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The Vegetable Garden Pest Handbook: Identify and Solve Common Pest Problems on Edible Plants – All Natural Solutions!

A raised tomato garden with two large bowls of tomatoes.

A raised tomato garden with two large bowls of tomatoes.

An earwig on a sage leaf.

An earwig on a sage leaf.

A head of brocolli.

A head of brocolli.

INTRODUCTION TO ORGANIC PEST MANAGEMENT IN THE VEGETABLE GARDEN

Growing your own food is one of life’s greatest pleasures. The act of nurturing young seedlings, being out in the fresh air, harvesting that first vine-ripened tomato, and knowing you are putting healthy food on the table all combine to make it such a positive experience.

At least, it is until that first time you head into the garden and discover holes in the broccoli leaves or the biggest caterpillar you’ve ever seen nibbling on your tomato crop. Those aren’t exactly positive experiences, are they?

MEET THE BUGS

Let’s talk about bugs in the vegetable garden. It is always disheartening to discover damage from pests that covet your lovingly grown vegetables just as much as you do. The challenge is determining who the culprits are and knowing what to do about them.

This requires a bit of sleuthing on your part by observing the bugs—if you can see them—and the type of damage they are causing. Some are nocturnal and retreat to their hiding places during the day. In those cases, a trip to the garden after dark, with flashlight in hand, is in order. But more than anything, you’ll want to be very observant and gather the facts.

ORGANIC PEST MANAGEMENT PRODUCTS AND DIY PEST CONTROLS

In the previous chapter, I identified specific vegetable garden pests and the many options you have for controlling them. In this chapter, we’ll get down to the nuts and bolts of the control methods and how to implement them. In the first half are details on easy-to-find organic products available to gardeners. The second half is filled with economical projects you can make to keep away pests or lure them into a trap and some very cool items that will add greatly to your enjoyment of gardening.

Ladybug larvae on a leaf.Ladybug larvae on a leaf.

WHAT’S YOUR “BUG” TOLERANCE?

I’ve got a question for you: When you walk into your garden and see one or two problem insects, do you dive into action or wait to see if you’ll need to intervene?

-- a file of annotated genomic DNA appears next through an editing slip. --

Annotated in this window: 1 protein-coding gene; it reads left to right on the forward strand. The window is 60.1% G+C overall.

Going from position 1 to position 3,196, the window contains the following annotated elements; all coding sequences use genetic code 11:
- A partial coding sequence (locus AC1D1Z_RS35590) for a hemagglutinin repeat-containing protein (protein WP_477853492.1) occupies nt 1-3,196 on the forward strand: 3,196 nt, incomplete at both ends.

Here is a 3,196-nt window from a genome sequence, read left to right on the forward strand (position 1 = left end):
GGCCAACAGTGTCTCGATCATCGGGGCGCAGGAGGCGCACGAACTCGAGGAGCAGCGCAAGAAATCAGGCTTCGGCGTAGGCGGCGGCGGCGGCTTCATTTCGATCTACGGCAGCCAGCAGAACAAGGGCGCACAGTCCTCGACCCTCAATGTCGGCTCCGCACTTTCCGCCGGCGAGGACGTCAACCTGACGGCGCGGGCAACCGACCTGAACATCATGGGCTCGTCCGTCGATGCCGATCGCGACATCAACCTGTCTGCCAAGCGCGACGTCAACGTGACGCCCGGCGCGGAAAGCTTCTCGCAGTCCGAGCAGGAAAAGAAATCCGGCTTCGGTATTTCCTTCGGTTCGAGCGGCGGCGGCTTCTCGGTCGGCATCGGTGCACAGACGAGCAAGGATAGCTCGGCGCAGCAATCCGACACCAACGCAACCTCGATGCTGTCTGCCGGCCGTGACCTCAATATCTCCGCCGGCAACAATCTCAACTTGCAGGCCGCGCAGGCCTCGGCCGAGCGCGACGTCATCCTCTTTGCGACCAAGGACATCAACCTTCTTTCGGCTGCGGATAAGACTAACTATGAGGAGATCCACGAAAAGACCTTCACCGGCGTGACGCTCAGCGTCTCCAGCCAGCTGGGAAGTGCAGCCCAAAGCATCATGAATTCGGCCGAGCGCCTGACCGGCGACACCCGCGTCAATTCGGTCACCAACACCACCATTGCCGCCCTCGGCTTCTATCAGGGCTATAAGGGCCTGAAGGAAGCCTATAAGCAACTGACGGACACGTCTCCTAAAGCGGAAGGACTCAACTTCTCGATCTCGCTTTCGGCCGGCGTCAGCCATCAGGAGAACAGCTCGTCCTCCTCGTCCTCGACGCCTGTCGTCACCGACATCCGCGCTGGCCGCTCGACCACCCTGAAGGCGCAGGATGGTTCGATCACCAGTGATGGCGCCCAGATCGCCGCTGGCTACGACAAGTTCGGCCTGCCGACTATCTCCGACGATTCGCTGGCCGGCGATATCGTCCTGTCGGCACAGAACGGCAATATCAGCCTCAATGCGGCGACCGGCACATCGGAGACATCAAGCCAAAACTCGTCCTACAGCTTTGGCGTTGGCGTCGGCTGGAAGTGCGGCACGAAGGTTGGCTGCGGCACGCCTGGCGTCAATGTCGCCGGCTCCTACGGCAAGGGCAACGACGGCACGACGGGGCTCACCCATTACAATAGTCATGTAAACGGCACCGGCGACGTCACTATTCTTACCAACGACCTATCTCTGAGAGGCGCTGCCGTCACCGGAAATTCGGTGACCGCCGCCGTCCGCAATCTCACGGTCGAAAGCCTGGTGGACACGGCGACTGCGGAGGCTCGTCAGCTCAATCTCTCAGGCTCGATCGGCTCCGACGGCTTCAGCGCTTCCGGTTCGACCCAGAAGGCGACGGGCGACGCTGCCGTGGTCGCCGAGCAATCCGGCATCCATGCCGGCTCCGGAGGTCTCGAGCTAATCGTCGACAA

In some cases, particularly when it comes to vegetable gardens, it’s important to jump in right away while the pests are at a vulnerable stage and few in number. But remember that beneficials can help us out of a tight spot.

A few years ago, I was walking through my garden and stopped to check on the currant bushes. When I saw a lot of puckered leaves, I inwardly groaned. Aphids. I turned over some leaves. Yes, lots and lots of them were on the undersides. I debated about what I wanted to do but decided I didn’t have the time at the moment.

You guessed it: My schedule got busy over the next few days and I completely forgot about those aphids. A few days later, I suddenly remembered them and dashed back out to the garden. Instead of witnessing more aphid mayhem, I was pleasantly surprised to discover that almost all of them had vanished. In their place was a collection of adult ladybugs, their larvae, and even some pupae, which are essentially pre-adults.

As you can see in the photo opposite, ladybug larvae look rather frightening. Fortunately, I knew exactly what they were and that their voracious appetite for aphids is legendary. They had come to the rescue and enjoyed quite a feast, courtesy of my forgetting about the problem.

The moral of the story is this: If we are patient, beneficials will often take care of problems for us. Chapter two profiles the most common vegetable garden pests and the timing for using simple organic controls—and it indicates the natural predators that target each pest.

ORGANIC CONTROLS KAOLIN CLAY ROW COVERS SLUG AND SNAIL BAIT BEER TRAPS FOR SLUG CONTROL CARROT RUST FLY SCREEN COPPER TAPE FOR SLUG CONTROL INSECT HOTEL REFLECTIVE PLASTIC MULCH